Schumer Vows Action on Cannabis, But Major Hurdles in Way
(Bloomberg) -- Senate Majority Leader Chuck Schumer said the marijuana legalization bill he’s introducing would be a major step toward an overhaul of U.S. drug laws, but the proposal has a long and uncertain path to passage.
The proposal from Schumer, Senate Finance Chair Ron Wyden and New Jersey Senator Cory Booker was presented as a long-awaited compromise to making cannabis legal, taxable and regulated at the federal level. Because it would take marijuana off the list of controlled substances, it would open up banking and stock exchanges to cannabis companies.
“America is on our side,” Schumer said at a news conference Wednesday, where he vowed to make passage of the legislation a priority. “Seventy percent of Americans support legalizing adult use of marijuana.”
Wyden called it “cannabis reform done right.”
Even so, cannabis stocks fell on Wednesday due to skepticism over the bill’s prospects. Experts are questioning whether there’s enough political support for such a sweeping proposal, which includes so-called social equity programs that would help communities harmed by disproportionate drug arrests in the past.
It goes beyond mere decriminalization, which President Joe Biden said he supported during the campaign, and that may be a difficult vote for Democrats from more conservative states -- as well as for many Republicans.
“The reality is there just aren’t the votes for comprehensive reform. This will get whittled and beaten down,” said Todd Harrison, the chief investment officer of CB1 Capital, a New York-based fund focused on global cannabis.
Harrison said that the provisions allowing cannabis firms access to the banking system and listing on U.S. stock exchanges likely will survive. “It’s the only thing that has buy-in from all sides,” he said.
One exchange-traded fund of U.S. cannabis stocks fell more than 3% on Wednesday after the draft bill was released. A similar index that includes a mix of international and Canada stocks fell almost 4%.
Booker said he is open to compromise, but won’t stand for a narrow banking-only legislation that would ignore issues of “restorative justice.”
“I have no patience for people who just want to get some ease in the banking regulations so that their profits could go up, who don’t give a damn about people in communities that really struggled with this,” Booker said.
Taking marijuana off the list of controlled substances, rather than simply re-listing it as a less dangerous drug or decriminalizing possession, would remove the most difficult regulatory burdens from U.S. marijuana companies. It would allow them to take tax deductions, hold bank accounts, get loans and list on U.S. stock exchanges.
Schumer acknowledged the bill’s supporters don’t have the necessary votes yet, but that the group will lobby colleagues in Congress and ask the White House for support.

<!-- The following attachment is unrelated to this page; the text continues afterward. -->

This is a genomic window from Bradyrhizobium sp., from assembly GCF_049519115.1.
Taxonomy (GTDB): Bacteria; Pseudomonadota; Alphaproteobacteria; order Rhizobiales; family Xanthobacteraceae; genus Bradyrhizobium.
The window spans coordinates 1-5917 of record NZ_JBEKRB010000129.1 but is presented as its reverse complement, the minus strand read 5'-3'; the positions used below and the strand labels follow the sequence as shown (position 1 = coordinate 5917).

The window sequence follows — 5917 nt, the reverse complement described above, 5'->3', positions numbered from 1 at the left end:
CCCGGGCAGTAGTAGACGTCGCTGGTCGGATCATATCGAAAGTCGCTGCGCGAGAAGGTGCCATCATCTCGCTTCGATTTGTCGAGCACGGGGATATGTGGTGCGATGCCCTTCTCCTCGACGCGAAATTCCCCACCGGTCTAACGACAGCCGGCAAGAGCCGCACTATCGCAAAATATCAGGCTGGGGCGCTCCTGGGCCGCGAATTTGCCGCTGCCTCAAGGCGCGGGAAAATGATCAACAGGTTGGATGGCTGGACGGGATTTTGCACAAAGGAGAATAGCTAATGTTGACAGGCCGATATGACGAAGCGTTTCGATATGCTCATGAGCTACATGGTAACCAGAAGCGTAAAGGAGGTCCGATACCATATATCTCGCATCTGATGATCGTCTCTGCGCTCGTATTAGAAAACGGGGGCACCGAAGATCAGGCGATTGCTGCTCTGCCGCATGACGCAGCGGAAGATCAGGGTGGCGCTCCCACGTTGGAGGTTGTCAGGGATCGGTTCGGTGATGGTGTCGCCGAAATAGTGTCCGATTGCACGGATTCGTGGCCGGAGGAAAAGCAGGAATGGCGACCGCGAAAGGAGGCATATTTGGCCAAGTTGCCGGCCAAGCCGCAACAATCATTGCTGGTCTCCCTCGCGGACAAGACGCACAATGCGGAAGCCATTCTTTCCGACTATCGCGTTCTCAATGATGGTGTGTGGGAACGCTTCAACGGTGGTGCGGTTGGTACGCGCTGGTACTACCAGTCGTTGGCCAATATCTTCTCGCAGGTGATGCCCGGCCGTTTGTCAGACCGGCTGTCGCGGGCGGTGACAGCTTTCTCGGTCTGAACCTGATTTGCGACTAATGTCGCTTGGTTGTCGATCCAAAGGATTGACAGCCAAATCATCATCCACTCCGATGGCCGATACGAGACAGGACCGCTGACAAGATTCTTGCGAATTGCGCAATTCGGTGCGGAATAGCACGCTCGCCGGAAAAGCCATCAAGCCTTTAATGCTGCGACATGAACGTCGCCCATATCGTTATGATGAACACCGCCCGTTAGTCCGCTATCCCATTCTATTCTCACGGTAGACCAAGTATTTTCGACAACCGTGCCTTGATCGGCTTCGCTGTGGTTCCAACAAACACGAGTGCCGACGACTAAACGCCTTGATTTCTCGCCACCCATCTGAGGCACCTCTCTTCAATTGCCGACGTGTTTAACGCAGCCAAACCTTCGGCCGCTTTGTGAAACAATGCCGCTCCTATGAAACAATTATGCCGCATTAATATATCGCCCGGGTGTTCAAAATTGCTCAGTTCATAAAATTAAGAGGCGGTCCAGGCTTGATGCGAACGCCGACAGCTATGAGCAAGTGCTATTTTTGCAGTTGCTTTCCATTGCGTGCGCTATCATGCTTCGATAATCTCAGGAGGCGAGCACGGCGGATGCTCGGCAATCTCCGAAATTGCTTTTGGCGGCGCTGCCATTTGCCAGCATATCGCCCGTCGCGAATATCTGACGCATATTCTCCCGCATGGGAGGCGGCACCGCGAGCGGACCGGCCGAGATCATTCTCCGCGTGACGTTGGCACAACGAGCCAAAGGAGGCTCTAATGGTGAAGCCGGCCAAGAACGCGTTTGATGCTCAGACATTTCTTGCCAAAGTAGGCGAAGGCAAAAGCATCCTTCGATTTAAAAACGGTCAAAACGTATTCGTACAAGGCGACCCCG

‘Comprehensive and Thoughtful’
Andrew Kline, a Denver-based lawyer with Perkin Coie LLP who advises both U.S. and Canadian cannabis companies, said there’s a lot to like about the “comprehensive and thoughtful” 163-page bill, which has “robust criminal justice and social equity reforms.”
But he said there’s a lack of clarity about how state and federal authorities will interact on key areas like the licensing of cannabis producers, and there’s no mention of how interstate commerce will work.
“That’s the big kahuna,” Kline said in a phone interview. “From my position, we can’t just flip a switch, there needs to be harmonization between state and federal law.”
The tax rate it calls for -- 25%, which would be layered on top of state taxes that are already 25% in some jurisdictions -- is simply too high, he said.
“I understand why the federal government wants the revenue to pay for social justice initiatives and regulatory costs, but if we could get that tax rate down to a more manageable number, that would encourage people to buy from the regulated market,” he said.
The bill’s most salient challenge may be that it’s not the political compromise that many had hoped for, Cowen analyst Jaret Seiberg said in a Tuesday research note. He said it’s not clear whether the bill would get the backing of every Democrat, much less the needed Republican votes. It needs 60 votes in the Senate.
“We believe this legislation is designed to fail. It is close to everything that progressives want, while providing little reason for Republican senators to back the measure,” he wrote. Seiberg predicts that once Schumer is ready to move beyond this broad bill, an expanded version of a prior bill that focused solely on banking -- the SAFE Act -- could pass in the second half of 2022.
Until then, he said, the bill looks merely like “a political effort designed to boost Schumer and other Democratic senators in the 2022 primary and general election fights.”
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